The Apostle Paul told Timothy that “we brought nothing into this world, and it is certain that we can carry nothing out” (1 Tim 6:6-7); that “godli­ness with contentment is great gain”. David made similar comment when contrasting the greatness of God with mere men: “all things come of thee, and of thine own have we given thee. For we are stran­gers before thee, and sojourners, as were all our fathers: our days on the earth are as a shadow, and there is none abiding” (1 Chron 29:14-15). David was old and in his prayer he helps us appreciate how fleeting are all human achievements. This should have a salutary effect upon our lives, our values and what we deem to be important. In the life of the greatest man, our Lord and Saviour, Jesus Christ, we find the same values expressed and worked out in life. Foxes may have holes and birds nests, but the Son of Man had no permanent place to lay his head. He spoke about treasure being that which is laid up “in heaven, where neither moth nor rust doth cor­rupt, and where thieves do not break through nor steal” (Matt 6:20). He spoke of being “rich toward God” (Luke 12:21). It shows us how clearly he had thought about and rationalised life’s values. It is a different way of thinking to what we are generally accustomed to or what is advocated so loudly by this world. When faced with imminent death we can see more clearly the utter vanity of all human pursuits: the quest for wealth, fame and prowess in the sporting arena, academic achievement, etc. This magnifies the surpassing value of the Truth, of knowing our heavenly Father’s purpose and His desire that we might please Him and respond to His wonderful grace in Christ. Without doubt, the greatest thing that has come to our notice in our lives is this message, the Gospel. We need to recognise this and respond accordingly. In contrast to all human achievements and rewards it has an eternal dimension, offering the gift of eternal life in the kingdom of God to be established following the Lord’s return. It is a great honour and privilege to know these things and it brings consequences if we fail to respond positively.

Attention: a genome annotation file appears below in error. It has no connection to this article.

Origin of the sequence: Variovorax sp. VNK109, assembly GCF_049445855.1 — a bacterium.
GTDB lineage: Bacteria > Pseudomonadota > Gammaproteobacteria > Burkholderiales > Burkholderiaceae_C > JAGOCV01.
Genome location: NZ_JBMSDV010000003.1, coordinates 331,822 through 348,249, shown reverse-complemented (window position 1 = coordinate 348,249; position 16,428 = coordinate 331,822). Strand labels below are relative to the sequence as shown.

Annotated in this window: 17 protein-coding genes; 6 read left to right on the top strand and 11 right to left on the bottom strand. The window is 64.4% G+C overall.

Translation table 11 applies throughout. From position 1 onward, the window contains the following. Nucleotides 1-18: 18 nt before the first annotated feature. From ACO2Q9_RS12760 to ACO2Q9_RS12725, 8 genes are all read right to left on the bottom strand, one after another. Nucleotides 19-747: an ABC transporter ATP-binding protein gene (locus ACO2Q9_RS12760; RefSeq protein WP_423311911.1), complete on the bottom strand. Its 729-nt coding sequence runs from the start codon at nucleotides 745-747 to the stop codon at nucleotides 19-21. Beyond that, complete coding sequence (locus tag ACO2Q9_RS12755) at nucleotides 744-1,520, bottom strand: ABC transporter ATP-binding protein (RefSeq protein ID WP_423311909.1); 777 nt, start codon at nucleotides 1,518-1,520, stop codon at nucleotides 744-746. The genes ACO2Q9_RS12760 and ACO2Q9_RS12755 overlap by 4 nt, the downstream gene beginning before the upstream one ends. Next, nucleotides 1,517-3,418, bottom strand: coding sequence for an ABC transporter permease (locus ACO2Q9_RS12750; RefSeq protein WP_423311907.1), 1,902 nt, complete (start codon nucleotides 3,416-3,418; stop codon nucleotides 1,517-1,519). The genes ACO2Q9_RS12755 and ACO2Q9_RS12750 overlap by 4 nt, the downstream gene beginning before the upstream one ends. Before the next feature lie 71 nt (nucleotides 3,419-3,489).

It has been the source of much grief to see some young people drift away from the Faith, being drawn aside by worldly temptations which appeal to “the lust of the flesh, and the lust of the eyes, and the pride of life” (1 John 2:16). It is a danger­ous place to be in, as those who know the Truth will have to give account before Christ’s tribunal. So this editorial goes out with an earnest appeal to any in this situation to stop and think seriously about what lies before them and to retrace their steps before it is too late: “It is a fearful thing to fall into the hands of the living God” (Heb 10:31) and “the man that wandereth out of the way of understanding shall remain in the congregation of the dead” (Prov 21:16). Forever is a long time to be in the grave. The Lord warned many times that there would “be weeping and gnashing of teeth” by those who knew but failed to prepare for his coming. So any in this position should return to him now before it is too late. We should never underestimate the mercies of our heavenly Father, because “he delights in mercy” (Mic 7:18); “is long-suffering to us-ward, not willing that any should perish, but that all should come to repentance (2 Pet 3:9). The welcome given to the Prodigal Son by his father upon his return shows us our Father’s response (Luke 15:20), and this will be reflected in the ecclesia’s response of love, warmth and joy.